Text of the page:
As you set about streamlining your marketing plan, it’s crucial that you don’t lose sight of these three characteristics along the way.
Now, let’s see how you choose where to start pruning.
B. How to decide what needs streamlining?
It’s sometimes tempting to go in with a powerful brief of cutting out the fat, and performing swingeing cuts everywhere in order to meet the objective. Hold on there, Captain Choppy!
You need to approach this task with a clear and calm head, as the last thing you want to be doing is to end up cutting out the good stuff along with the bad.
Here are a few steps that you can follow:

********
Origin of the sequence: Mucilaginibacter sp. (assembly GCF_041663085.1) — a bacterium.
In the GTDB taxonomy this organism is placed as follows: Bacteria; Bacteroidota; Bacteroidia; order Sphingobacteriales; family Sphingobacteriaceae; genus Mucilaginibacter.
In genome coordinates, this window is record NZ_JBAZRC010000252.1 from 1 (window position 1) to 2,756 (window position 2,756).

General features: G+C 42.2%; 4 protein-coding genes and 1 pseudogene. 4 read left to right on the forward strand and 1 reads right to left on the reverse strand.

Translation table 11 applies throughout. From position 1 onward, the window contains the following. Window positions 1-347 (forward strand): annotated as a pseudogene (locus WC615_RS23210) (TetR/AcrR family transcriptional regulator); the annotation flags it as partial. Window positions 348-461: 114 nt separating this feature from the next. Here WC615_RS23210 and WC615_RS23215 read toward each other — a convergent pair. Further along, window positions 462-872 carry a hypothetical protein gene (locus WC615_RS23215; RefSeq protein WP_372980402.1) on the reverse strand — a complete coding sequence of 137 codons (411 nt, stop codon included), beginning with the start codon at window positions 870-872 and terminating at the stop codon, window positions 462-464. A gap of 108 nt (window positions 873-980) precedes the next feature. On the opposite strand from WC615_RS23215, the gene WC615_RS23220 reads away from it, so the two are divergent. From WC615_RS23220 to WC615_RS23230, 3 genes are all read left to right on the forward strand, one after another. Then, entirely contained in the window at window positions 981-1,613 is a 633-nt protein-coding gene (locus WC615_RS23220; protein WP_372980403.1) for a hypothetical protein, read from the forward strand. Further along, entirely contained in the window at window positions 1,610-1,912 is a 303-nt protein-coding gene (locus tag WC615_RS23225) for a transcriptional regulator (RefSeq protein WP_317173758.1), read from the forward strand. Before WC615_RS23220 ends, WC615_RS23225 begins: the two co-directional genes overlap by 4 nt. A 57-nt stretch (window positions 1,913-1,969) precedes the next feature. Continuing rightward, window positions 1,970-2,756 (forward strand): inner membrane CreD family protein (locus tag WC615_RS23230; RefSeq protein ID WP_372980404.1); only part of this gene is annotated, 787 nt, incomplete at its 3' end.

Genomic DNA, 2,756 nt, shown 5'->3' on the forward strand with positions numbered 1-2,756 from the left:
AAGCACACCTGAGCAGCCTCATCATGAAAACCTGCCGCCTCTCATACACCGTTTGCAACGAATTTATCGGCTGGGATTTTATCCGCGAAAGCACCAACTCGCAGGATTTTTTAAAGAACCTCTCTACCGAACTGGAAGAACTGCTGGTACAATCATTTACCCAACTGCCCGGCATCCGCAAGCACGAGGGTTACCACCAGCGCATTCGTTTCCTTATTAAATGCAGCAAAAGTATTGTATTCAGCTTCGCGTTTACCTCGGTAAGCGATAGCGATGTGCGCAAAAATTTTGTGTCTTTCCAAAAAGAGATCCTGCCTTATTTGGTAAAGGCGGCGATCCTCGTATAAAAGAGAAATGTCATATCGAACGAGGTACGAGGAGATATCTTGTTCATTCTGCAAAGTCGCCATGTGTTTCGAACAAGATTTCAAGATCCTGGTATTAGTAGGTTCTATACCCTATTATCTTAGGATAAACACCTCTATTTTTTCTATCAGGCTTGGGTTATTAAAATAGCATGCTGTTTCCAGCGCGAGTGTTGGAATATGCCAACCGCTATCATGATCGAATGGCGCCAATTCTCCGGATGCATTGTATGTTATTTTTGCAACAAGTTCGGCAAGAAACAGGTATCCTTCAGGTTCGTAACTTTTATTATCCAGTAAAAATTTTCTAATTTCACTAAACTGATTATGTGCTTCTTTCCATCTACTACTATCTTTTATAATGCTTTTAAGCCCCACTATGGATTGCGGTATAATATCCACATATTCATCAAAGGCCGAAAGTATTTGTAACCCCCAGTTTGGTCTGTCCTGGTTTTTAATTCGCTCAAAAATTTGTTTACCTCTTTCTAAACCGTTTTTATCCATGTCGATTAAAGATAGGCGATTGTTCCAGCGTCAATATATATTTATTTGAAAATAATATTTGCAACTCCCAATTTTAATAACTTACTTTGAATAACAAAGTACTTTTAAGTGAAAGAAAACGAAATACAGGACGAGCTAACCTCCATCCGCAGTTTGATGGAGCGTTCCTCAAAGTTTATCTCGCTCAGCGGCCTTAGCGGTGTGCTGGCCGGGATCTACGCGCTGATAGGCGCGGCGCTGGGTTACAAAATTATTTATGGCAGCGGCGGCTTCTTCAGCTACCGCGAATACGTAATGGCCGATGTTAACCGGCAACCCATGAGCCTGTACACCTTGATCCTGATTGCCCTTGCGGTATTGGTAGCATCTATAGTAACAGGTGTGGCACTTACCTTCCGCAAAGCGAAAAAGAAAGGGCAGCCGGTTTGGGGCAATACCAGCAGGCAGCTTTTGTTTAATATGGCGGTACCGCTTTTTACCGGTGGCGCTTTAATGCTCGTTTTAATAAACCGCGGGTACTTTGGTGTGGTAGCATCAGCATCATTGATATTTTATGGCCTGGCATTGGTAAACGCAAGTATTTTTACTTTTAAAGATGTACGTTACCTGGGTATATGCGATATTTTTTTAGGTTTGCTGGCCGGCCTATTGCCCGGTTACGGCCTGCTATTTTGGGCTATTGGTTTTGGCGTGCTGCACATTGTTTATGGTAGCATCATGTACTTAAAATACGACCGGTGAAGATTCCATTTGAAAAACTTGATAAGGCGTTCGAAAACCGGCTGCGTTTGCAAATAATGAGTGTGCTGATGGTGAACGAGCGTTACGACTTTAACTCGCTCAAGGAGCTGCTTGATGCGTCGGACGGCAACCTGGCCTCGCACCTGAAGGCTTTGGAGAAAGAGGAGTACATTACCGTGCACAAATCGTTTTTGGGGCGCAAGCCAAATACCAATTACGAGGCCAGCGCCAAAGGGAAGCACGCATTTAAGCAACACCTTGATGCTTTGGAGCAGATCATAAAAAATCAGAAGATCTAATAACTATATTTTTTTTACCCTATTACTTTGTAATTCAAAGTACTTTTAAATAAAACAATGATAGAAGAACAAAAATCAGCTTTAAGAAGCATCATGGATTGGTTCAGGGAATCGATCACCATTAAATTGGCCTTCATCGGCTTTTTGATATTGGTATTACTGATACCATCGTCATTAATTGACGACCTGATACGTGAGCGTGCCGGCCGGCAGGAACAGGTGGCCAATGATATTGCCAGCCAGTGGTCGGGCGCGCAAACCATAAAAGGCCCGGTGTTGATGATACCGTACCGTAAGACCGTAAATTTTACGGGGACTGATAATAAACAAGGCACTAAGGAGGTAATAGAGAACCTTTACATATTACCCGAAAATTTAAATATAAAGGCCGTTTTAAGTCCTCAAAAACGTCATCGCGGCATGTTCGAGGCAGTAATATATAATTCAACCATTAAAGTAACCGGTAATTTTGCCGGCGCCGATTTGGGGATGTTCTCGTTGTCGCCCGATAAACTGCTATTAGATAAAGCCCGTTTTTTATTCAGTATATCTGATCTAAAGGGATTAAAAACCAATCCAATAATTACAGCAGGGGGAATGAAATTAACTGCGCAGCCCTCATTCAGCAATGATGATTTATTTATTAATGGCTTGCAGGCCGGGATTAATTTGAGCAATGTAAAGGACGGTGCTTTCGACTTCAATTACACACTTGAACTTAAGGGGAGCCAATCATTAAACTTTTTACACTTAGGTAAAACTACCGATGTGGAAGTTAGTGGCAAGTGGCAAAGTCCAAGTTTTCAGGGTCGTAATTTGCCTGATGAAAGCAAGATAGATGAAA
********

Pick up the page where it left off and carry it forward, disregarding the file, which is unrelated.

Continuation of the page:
1. Get back to basics
Take a step back and review what the intended result is in order to streamline your small business marketing workflow. Take input from participants, from the marketing manager down. Break the workflow down into its component steps and assess what those steps actually do in terms of achieving the overall goal.
2. Spot inefficiencies
Do the steps that you’ve analyzed propel your marketing efforts along with efficacy or are they inefficient? Does it involve too many substeps and too many parties? Are unnecessary costs and delays racking up as a result?
3. Set clear goals
Clarify what the goal for each of these steps should be. You need to compile a list of desired outcomes for each step. These might be faster output, reduced cost, or better communication between marketing team members.
4. Prioritise your workflows